Court votes to stay judge’s decision about CDC cruise ship rules

Court votes to stay judge’s decision about CDC cruise ship rules

By Rich Barak, The Atlanta Journal-Constitution

Troy Warren for CNT

A federal court has voted to stay a judge’s decision ruling that the Centers for Disease Control and Prevention cannot enforce COVID-19 cruise ship rules after July 18, according to POLITICO reporter Josh Gerstein.

The Circuit Court of the 11th District voted 2-1 in a win for the CDC in its fight with Florida Gov. Ron DeSantis and the state. The state had sued the CDC, claiming the agency’s restrictions on the cruise industry during the pandemic effectively blocked most cruises and harmed the state’s livelihood.

Earlier in July, the CDC asked a federal appeals court to put U.S. District Judge Steven Merryday’s June 18 ruling on hold after he ruled in favor of Florida.


 

 

The Court of Appeals for the 11th Circuit has not issued its opinions yet but noted one judge dissented in granting the stay.

In March 2020, the CDC stopped cruise ships from sailing in response to the coronavirus pandemic, which affected passengers and crew on many ships.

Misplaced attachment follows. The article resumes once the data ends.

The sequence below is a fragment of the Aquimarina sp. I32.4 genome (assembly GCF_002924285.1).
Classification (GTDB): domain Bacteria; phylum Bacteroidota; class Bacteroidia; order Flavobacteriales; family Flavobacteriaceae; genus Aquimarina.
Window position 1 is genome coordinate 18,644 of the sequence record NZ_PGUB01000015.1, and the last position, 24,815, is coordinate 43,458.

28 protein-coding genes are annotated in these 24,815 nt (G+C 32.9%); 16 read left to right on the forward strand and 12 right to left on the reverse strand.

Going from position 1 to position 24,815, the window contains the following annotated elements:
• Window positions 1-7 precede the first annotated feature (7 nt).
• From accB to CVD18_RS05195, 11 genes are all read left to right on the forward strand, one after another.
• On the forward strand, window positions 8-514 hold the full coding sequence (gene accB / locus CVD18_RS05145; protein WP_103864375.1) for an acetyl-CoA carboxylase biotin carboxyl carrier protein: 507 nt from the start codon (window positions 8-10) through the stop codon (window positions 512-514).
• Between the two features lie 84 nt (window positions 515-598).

Merryday, a Tampa-based judge, granted a preliminary injunction that prevented the CDC from enforcing the order pending further legal action on a broader Florida lawsuit.

“This order finds that Florida is highly likely to prevail on the merits of the claim that CDC’s conditional sailing order and the implementing orders exceed the authority delegated to the CDC,” Merryday wrote.

Merryday’s decision had meant the CDC could not enforce those rules for Florida-based ships and that they would be considered nonbinding recommendations or guidelines, according to reports.

The CDC imposed a four-phase conditional framework on Oct. 30 that would allow the cruise industry to gradually resume operations if certain thresholds were met.

Cruise lines including Royal Caribbean have been gearing up to return to sailing under the agency’s four-part framework.

Norwegian Cruise Line Holdings recently sued the state of Florida in a bid to end its ban on vaccine passports.

The company said the ban violates federal law and contradicts rules set out by the CDC, The New York Times reported.

“The health and safety of cruise passengers, crew and the communities we visit remains the top priority for CLIA cruise line members,” said Laziza Lambert, spokeswoman for the trade group Cruise Lines International Association.

The cruise industry was devastated by the pandemic, with ridership falling 80% last year compared with 2019. The three major cruise companies — Carnival Corp., Royal Caribbean and Norwegian — have lost a combined $900 million each month since March 2020, according to a recent report by Moody’s, the credit rating firm.

In Other NEWS
 

 

By Troy Warren

Leave a Reply

Your email address will not be published.

Related Posts